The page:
Young men in coastal Tanzania are often blamed for damaging marine habitats by engaging in unsustainable and destructive fishing practices, including dynamite fishing, but their perceptions have not been sufficiently documented. While marine scientists, international environmental NGOs, and activists have called attention to the destructive fishing practices’ devastating impacts, insights into the contextual factors that motivate those who engage in dynamite fishing are limited. Additionally, risk perceptions and concerns regarding the environmental impact and dangers of dynamite fishing among the youth are also understudied. This paper provides ethnographic insights into the historical and contextual factors underlying dynamite fishing in rural coastal Mtwara. It draws on ethnographic data gathered through participant observation, focus group discussions and in-depth interviews with residents from two neighboring coastal villages – one located inside a marine protected area (MPA), and another located outside the MPA’s boundary. The paper first examines the views of elderly men and women to provide the historical context of dynamite fishing in coastal Mtwara. It then juxtaposes youth perceptions regarding marine conservation and dynamite fishing in the two villages, vis-à-vis ongoing efforts to curb destructive fishing practices and to enhance marine biodiversity and ecotourism in the region. Results of the study reveal that unresolved tensions between the MPA authorities and local fishers surrounding enforcement practices and unfulfilled gear-exchange-related promises, and allegations of poor governance, are important contextual factors in the persistence of dynamite fishing. The paper concludes by articulating possible remedial measures to mitigate the tensions between youth concerns about their livelihoods, and the goals of marine biodiversity conservation as a way forward in preventing dynamite fishing.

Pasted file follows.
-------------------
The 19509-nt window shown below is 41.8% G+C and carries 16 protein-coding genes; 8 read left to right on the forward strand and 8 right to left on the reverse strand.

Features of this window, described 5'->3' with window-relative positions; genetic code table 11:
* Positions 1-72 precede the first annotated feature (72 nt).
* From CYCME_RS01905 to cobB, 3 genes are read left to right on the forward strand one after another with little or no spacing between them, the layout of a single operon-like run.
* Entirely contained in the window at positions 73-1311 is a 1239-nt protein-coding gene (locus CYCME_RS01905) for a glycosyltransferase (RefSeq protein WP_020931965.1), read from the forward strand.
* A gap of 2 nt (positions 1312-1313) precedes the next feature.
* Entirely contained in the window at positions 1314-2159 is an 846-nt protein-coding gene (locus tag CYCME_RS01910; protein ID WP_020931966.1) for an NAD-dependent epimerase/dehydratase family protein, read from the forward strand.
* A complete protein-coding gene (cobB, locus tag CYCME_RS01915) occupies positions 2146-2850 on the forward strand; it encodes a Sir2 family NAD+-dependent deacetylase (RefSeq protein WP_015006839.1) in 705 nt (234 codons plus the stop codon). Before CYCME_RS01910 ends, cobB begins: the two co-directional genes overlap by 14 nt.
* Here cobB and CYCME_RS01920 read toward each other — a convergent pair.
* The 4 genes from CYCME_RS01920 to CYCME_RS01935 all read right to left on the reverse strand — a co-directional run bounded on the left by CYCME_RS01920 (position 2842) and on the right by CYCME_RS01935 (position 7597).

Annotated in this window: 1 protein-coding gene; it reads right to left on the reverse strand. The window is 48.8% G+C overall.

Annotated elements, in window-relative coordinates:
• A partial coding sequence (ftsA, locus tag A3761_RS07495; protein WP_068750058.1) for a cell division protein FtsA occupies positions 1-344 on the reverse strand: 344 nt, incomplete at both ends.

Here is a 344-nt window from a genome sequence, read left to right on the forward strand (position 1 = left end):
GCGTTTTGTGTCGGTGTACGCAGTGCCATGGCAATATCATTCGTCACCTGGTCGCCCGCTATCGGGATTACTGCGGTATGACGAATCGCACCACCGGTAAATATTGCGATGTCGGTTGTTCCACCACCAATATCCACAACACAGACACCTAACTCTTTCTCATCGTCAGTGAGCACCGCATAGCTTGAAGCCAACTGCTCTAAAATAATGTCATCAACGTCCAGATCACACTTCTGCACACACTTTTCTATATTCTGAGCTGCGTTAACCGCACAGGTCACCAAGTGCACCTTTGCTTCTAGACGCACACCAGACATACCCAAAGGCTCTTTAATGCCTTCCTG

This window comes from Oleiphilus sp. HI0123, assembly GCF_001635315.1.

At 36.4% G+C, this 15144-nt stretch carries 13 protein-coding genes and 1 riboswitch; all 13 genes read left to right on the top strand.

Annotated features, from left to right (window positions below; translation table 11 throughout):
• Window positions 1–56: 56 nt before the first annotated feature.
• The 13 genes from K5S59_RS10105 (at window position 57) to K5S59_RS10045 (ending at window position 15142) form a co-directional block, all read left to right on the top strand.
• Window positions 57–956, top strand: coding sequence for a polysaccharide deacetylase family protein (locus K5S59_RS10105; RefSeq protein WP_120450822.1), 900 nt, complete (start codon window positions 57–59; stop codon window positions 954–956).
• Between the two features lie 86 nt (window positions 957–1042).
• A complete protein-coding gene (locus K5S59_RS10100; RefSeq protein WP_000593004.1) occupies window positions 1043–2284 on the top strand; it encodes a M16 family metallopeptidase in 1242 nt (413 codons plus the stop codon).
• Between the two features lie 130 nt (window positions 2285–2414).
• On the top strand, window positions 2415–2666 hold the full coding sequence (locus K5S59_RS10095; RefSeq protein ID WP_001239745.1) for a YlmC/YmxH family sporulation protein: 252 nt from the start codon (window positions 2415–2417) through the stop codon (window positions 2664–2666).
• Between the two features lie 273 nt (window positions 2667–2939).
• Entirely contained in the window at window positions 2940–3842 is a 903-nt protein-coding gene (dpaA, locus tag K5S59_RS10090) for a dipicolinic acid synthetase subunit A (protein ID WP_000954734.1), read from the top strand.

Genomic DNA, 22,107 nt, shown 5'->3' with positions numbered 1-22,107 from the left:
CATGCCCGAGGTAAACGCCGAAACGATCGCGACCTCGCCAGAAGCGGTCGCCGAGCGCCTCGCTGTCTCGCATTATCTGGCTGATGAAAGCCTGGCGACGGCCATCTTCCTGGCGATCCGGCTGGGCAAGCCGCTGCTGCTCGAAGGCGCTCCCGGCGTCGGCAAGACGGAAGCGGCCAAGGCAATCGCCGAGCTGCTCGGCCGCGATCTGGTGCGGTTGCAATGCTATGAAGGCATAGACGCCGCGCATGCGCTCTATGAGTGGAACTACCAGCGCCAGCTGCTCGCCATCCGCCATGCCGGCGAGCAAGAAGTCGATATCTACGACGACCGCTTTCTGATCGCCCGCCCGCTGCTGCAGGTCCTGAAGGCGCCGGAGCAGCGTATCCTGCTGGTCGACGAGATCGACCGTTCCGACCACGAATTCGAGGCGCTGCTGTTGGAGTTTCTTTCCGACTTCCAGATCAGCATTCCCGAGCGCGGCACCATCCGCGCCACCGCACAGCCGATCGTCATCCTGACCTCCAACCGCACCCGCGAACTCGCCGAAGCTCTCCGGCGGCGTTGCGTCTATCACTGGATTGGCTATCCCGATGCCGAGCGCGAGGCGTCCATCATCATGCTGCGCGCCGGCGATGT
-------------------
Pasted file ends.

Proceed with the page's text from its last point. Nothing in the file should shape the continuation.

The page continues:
In world fisheries, incidental non target species mortality have turned in a permanent debate issue. Although many studies have dealt with these interactions from a descriptive overview, there is little information based on fishing operations data. One of the most important species that have awakened scientific concern are seabird, being southern Chile one of the areas with the highest levels in this kind of interactions. In order to improve our understanding on these relationships, we analyze records of fishing hauls of industrial trawlers off the coast of Chile between 39 and 57°S. The results showed that incidental seabird mortality appears to be affected mainly by the collisions with net monitoring systems (net-sonde cable), the duration of fishing hauls, the year period, and the fishing zones, these last related to the breeding period and areas of albatross colonies. We indirectly address a probable relationship between seabird mortality and fishing discards, and some hypothesis are proposed to explain the results. Finally, we demonstrated that longer fishing hauls are less efficient for fishing, beside to a high seabird mortality. Our findings suggest mitigation actions that would harmonize fishing activity with the ecosystem, in particular, for trawl fishing management and operations off far southern Chile.